Sixty students in the first class at the Hackensack Meridian School of Medicine launched their medical careers with a White Coat ceremony at the school, which was created to address a looming physician shortage and to transform medical education to meet new challenges in health care delivery.
“We welcome this exceptional class of students to the physician community by giving them a white coat, an enduring symbol of compassion and honor,’’ said Robert C. Garrett, co-CEO of Hackensack Meridian Health.
Garrett noted that more than 2,100 students applied for the 60 slots. The class includes two practicing RN’s, five graduate students, as well as a future physician with a Ph.D. in pharmacology. Half the students are from New Jersey and nearly half are women.
The innovative curriculum offers a three-year program so students can start their residencies a year early or stay on and obtain a graduate degree. Only a dozen or so medical schools offer three-year programs, which lower the cost of a medical education. The curriculum is based on an approach that focuses equally on maintaining health and curing illness.
“We have created a rigorous academic curriculum that combines traditional science with a focus on the new frontiers in medicine – prevention, population health, genetics and team-based care delivered in the community setting,’’ said Mary Meehan, Ph.D., interim president of Seton Hall University.
Along with the opening of the School of Medicine, Seton Hall University has relocated its College of Nursing and School of Health and Medical Sciences to create an Interprofessional Health Sciences (IHS) campus in Nutley and Clifton, Meehan said.
“As we have come to recognize the importance of social factors on health outcomes, we better understand that health and wellness occur in the community, not in the hospital,’’ said Dr. Bonita Stanton, founding dean of the Hackensack Meridian School of Medicine at Seton Hall University. “We are teaching our students the power and importance of community in improving the arc of a population’s health.’’
Additionally, the Hackensack Meridian Health Board of Trustees has established a $100 million endowment fund for scholarships to the school, fulfilling a high priority to ensure top students can afford a medical education, Mr. Garrett said.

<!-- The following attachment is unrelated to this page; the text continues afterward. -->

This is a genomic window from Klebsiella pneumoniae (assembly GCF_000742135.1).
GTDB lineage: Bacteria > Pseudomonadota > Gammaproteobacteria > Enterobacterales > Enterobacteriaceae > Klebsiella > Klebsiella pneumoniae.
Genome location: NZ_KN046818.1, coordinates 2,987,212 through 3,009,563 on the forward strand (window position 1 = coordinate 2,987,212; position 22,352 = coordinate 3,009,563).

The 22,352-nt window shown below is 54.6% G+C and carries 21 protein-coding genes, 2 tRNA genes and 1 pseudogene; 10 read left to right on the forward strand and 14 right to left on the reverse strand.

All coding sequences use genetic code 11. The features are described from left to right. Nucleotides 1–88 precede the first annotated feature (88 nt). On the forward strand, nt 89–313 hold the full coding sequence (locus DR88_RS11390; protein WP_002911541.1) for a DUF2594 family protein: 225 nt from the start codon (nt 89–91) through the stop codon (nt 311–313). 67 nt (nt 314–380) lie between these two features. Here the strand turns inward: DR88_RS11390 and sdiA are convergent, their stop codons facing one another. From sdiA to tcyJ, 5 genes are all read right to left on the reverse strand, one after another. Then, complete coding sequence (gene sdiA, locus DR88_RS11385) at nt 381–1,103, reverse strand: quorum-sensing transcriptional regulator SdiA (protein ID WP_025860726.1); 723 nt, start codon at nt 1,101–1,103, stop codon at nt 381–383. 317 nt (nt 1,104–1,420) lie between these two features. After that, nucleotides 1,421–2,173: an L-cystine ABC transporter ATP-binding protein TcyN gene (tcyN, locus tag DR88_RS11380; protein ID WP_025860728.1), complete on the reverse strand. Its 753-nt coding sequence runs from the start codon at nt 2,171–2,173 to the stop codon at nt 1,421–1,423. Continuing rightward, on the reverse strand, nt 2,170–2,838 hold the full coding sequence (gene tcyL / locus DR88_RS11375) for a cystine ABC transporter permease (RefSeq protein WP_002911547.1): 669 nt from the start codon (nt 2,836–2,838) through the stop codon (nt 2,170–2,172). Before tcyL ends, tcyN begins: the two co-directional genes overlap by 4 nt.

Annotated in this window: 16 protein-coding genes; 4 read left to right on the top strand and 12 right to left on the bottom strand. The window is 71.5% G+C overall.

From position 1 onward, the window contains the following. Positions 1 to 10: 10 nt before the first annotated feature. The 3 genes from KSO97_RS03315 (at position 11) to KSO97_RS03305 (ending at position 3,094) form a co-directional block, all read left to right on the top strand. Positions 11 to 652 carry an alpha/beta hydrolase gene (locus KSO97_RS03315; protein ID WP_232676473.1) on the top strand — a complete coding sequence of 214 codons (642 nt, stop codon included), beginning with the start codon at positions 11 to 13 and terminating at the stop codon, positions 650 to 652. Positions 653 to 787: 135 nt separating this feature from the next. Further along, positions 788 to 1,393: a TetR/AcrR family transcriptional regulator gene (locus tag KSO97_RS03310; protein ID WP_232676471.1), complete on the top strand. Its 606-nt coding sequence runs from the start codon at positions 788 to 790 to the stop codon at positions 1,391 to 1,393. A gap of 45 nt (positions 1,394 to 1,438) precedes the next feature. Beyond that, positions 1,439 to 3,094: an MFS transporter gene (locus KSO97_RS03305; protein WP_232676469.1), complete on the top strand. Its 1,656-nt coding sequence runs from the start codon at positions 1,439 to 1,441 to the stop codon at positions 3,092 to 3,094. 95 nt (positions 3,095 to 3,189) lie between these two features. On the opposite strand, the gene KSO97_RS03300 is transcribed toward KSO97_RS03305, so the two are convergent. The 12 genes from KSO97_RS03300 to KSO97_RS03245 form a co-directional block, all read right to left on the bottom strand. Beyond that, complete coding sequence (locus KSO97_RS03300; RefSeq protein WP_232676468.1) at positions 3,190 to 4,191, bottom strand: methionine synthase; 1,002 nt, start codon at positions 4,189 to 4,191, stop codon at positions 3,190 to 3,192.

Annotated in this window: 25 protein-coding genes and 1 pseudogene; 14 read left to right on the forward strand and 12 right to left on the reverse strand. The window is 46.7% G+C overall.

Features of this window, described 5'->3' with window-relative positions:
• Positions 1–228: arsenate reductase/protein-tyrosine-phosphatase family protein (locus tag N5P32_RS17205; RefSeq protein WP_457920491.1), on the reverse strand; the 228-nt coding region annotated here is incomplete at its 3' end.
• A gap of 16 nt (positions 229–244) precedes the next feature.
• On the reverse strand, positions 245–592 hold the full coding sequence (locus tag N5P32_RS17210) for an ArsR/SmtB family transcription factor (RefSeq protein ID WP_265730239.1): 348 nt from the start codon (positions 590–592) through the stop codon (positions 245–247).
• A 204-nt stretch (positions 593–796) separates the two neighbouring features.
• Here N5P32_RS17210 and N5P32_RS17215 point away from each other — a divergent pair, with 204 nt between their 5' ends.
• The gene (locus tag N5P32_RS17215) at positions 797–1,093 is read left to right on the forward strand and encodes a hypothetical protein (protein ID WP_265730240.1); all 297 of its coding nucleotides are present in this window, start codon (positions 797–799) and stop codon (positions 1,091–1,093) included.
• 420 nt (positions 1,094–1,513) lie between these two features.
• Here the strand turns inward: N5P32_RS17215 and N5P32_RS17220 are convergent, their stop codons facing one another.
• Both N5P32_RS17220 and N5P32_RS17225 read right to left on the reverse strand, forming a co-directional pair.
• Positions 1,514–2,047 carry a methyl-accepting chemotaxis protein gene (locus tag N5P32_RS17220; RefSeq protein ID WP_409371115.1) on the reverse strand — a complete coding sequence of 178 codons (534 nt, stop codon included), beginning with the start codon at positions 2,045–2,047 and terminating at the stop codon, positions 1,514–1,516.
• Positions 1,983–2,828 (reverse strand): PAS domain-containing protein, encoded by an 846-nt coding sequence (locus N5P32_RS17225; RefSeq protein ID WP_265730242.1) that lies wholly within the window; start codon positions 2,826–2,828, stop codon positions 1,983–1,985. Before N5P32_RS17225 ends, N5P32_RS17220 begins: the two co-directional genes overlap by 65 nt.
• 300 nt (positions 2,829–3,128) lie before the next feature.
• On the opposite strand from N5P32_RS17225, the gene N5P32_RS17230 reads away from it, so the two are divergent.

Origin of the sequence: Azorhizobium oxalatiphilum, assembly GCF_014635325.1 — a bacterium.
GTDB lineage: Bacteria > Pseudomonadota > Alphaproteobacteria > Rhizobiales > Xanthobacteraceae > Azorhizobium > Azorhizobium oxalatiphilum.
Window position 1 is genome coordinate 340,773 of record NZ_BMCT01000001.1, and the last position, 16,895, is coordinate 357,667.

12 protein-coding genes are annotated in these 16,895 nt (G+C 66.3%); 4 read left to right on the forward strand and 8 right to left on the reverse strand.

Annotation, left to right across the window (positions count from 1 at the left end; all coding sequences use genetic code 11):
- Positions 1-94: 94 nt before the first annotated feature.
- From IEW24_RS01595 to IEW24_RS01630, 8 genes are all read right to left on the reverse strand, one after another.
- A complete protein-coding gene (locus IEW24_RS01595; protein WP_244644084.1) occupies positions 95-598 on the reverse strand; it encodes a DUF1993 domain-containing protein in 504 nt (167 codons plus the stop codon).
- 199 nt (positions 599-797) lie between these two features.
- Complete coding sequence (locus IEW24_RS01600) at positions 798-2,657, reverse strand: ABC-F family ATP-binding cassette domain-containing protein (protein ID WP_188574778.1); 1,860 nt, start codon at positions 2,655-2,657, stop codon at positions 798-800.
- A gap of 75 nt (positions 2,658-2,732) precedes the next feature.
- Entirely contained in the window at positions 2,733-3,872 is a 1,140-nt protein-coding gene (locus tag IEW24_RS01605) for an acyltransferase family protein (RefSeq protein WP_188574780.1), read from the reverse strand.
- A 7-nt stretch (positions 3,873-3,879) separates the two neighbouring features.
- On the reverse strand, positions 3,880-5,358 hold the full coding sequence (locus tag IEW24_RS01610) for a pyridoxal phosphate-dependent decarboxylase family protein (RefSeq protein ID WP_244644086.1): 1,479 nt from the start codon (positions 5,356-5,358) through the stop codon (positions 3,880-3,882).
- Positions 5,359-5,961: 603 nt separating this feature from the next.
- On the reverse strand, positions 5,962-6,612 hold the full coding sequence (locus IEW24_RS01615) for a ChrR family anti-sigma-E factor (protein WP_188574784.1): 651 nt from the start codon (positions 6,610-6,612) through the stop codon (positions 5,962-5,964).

Students will train in several of Hackensack Meridian Health’s 16 hospitals including four of whom are listed among the top 10 in New Jersey, including the No. 1 ranked Hackensack University Medical Center.
Research shows that physicians often practice where they train which would help the state ease a shortage of an estimated 3,000 doctors by 2020.
The innovative curriculum will help future physicians navigate major changes in health care that are underway in the U.S. including the transition to value-based care in which physicians and hospitals are paid to keep people well. It’s a major shift from fee-for-service medicine in which providers are paid for each treatment and procedure.
The strategy is essential to improve outcomes and lower the cost of care as the U.S. faces an epidemic of diabetes and other chronic disease, which is costly and in many cases preventable. Even though the U.S. spends far more than many nations, we lag behind other peer nations in all major areas of health including maternal and infant health and life expectancy. This new approach aims to eliminate disparities in health outcomes.
Students will develop partnerships with families living in stressed communities and shadow them to understand and help families overcome factors that can impede or contribute to well-being, such as access to grocery stores and transportation to access care.
“We are thrilled to be part of the solution to reform health care from the ground up and we are so proud of our inaugural class of talented and compassionate future physicians,’’ said Joseph Simunovich, co-chair of the Hackensack Meridian Health Board of Trustees and chair of the Hackensack Meridian School of Medicine at Seton Hall University Board of Governors.